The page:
Trump and Farage are a problem but the problem is the conditions that created their success, and was over 30 years in the making. The world feels very different post the Bexit vote and Trump’s election. But it’s not. Those conditions festered like a boil. Now the boil’s lanced. Trump was right in his description of the system being rigged against ‘ordinary people’, unnecessary job losses and income stagnation, politicians having abandoned the working class and acting for vested interests.
But both campaigns exploited a deep reservoir of fear and alienation, fuelling a dark, dangerous rage. Simmering cultural wars about race, national identity and exclusion have erupted that will infect every aspect of modern life. For example, similar increases in hate crimes to those seen in post Brexit Britain followed Trump’s victory. Their successes have invigorated Marine Le Pen in France and other far right politicians across Europe.
For Johnson and co, “taking back control” was never about empowering and enriching Britain’s forgotten communities or the disenfranchised. It’s about their political elite having the necessary control to rid itself of Europe’s human rights legislation, the checks and balances on the power of capital over labour, and on other areas such as environmental damage.
Theresa May’s refusal – like a 17th century monarch - to allow parliament a say in what Brexit actually means demonstrates who’s taking control. The new political climate was reflected in the fury directed at the judges who ruled parliament must initiate Article 50, triggering our departure from the EU, being labeled “enemies of the people.”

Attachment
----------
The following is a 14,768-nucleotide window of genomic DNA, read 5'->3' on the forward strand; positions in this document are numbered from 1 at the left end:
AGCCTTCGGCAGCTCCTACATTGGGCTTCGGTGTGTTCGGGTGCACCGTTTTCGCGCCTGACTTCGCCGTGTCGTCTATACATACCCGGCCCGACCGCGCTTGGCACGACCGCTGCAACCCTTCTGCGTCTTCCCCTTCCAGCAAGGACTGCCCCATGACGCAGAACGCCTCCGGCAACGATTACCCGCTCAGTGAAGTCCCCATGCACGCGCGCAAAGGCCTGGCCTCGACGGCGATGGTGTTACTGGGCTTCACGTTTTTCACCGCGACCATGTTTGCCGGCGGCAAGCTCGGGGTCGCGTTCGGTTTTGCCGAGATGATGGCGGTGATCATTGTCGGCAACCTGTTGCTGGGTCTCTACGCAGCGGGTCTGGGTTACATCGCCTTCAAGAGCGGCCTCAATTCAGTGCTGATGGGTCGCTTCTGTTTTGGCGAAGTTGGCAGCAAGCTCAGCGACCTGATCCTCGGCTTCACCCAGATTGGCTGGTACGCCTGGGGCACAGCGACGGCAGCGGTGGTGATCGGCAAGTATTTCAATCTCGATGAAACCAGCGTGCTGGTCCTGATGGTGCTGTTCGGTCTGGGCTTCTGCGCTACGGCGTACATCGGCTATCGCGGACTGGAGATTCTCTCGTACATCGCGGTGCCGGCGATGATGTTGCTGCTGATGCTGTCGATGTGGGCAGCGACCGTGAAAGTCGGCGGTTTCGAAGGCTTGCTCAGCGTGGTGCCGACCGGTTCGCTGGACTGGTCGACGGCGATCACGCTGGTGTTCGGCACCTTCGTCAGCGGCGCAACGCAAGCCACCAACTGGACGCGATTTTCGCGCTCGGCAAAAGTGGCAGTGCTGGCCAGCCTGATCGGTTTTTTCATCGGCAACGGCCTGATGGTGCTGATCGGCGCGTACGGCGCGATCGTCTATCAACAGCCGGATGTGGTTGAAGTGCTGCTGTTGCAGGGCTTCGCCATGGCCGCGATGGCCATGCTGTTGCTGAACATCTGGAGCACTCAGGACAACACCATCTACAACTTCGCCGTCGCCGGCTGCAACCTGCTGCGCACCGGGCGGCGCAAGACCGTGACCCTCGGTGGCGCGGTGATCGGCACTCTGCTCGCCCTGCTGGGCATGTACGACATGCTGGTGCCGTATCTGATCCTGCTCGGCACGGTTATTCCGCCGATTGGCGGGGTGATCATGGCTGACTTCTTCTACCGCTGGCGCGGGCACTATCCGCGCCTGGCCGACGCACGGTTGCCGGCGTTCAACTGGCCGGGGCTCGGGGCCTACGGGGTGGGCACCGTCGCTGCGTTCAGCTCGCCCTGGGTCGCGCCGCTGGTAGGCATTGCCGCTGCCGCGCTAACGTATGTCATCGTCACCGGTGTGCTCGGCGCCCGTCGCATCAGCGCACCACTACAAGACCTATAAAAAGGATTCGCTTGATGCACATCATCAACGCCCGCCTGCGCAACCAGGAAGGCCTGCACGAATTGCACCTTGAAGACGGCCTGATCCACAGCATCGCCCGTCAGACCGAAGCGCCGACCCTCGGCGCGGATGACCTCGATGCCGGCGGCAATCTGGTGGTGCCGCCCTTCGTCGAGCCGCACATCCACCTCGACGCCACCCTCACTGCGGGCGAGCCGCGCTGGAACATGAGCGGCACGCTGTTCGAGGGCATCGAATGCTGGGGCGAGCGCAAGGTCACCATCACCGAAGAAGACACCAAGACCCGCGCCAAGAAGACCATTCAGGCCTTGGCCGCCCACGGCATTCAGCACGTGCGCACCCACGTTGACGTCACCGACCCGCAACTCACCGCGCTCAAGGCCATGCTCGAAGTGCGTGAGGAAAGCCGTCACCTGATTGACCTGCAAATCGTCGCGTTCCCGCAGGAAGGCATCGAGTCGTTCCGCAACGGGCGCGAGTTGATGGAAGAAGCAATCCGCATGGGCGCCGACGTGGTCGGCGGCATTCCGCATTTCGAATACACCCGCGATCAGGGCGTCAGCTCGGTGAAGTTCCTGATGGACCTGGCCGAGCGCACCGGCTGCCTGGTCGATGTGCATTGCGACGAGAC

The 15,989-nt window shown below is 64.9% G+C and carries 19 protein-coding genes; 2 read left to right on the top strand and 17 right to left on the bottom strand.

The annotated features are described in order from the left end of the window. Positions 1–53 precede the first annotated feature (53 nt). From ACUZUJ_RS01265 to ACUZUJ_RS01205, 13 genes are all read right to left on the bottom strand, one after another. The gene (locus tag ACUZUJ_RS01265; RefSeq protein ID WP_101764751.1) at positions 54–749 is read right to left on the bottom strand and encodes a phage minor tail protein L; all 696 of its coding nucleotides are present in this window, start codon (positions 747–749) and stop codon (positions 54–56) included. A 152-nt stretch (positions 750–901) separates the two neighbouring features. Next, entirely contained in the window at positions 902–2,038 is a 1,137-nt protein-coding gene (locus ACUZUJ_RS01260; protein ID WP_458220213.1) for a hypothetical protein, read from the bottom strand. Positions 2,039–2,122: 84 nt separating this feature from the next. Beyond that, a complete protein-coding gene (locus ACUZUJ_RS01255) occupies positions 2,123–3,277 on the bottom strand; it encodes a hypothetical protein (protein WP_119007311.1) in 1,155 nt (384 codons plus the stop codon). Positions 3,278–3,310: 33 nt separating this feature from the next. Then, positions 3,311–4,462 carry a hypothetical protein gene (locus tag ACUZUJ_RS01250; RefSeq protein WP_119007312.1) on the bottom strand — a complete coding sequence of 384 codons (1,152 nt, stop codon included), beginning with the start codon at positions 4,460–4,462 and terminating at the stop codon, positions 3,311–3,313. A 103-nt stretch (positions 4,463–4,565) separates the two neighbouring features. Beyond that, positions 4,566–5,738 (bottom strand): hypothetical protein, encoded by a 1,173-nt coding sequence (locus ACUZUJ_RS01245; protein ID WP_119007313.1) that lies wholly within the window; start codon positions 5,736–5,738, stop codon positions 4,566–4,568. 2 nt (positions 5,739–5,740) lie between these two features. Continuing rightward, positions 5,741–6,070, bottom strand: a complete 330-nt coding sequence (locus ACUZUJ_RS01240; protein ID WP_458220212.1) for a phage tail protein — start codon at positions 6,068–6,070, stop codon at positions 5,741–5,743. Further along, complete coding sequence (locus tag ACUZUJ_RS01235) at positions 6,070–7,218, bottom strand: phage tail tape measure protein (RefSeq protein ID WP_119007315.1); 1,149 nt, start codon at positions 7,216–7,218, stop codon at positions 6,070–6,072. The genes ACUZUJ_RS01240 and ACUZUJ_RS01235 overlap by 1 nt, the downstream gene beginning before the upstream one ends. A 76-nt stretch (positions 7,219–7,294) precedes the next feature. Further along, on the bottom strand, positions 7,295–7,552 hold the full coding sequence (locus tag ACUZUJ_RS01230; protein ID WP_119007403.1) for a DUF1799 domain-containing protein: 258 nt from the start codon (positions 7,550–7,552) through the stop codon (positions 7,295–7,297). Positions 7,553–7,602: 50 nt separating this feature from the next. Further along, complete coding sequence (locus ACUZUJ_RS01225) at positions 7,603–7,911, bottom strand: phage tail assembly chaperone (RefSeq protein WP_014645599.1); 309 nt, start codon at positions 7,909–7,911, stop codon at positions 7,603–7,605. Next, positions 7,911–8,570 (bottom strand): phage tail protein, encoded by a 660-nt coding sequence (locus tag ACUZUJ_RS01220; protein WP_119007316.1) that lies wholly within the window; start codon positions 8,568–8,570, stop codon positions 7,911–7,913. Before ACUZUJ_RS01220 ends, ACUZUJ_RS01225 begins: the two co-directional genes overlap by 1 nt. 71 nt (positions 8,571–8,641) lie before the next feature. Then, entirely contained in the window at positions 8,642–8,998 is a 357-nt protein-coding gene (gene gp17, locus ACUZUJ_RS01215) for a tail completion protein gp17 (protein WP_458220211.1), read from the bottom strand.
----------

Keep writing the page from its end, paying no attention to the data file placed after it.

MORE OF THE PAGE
There’s little evidence Ms May’s policies will address the issues some Brexit voters raged against because few stemmed from the UK’s membership of the EU. Most were aspects of globalisation that equally affect Americans e.g. the free movement of finance and financial deregulation, corporate tax avoidance, privatisation of public services and wage stagnation, exacerbated by little or no investment in training, education, research or a manufacturing infrastructure.
In the UK, this was worsened by the Tories’ austerity programme. Renowned Cambridge economist, Ha-Joon Chang, says this was never really being about balancing the books but undermining the welfare state, rewriting the social contract between government and citizens and re-engineering the economy - more towards an American-style free market system.
Since 2010, ‘austerity’ has seen UK productivity slump and a million public sector jobs cut. The housing crisis has worsened. Inequality blights our society. 3.8 million people live below the poverty line, including 12% of people in work. Poverty creates ill health, which feeds into poverty. It’s a vicious circle. These are our patients.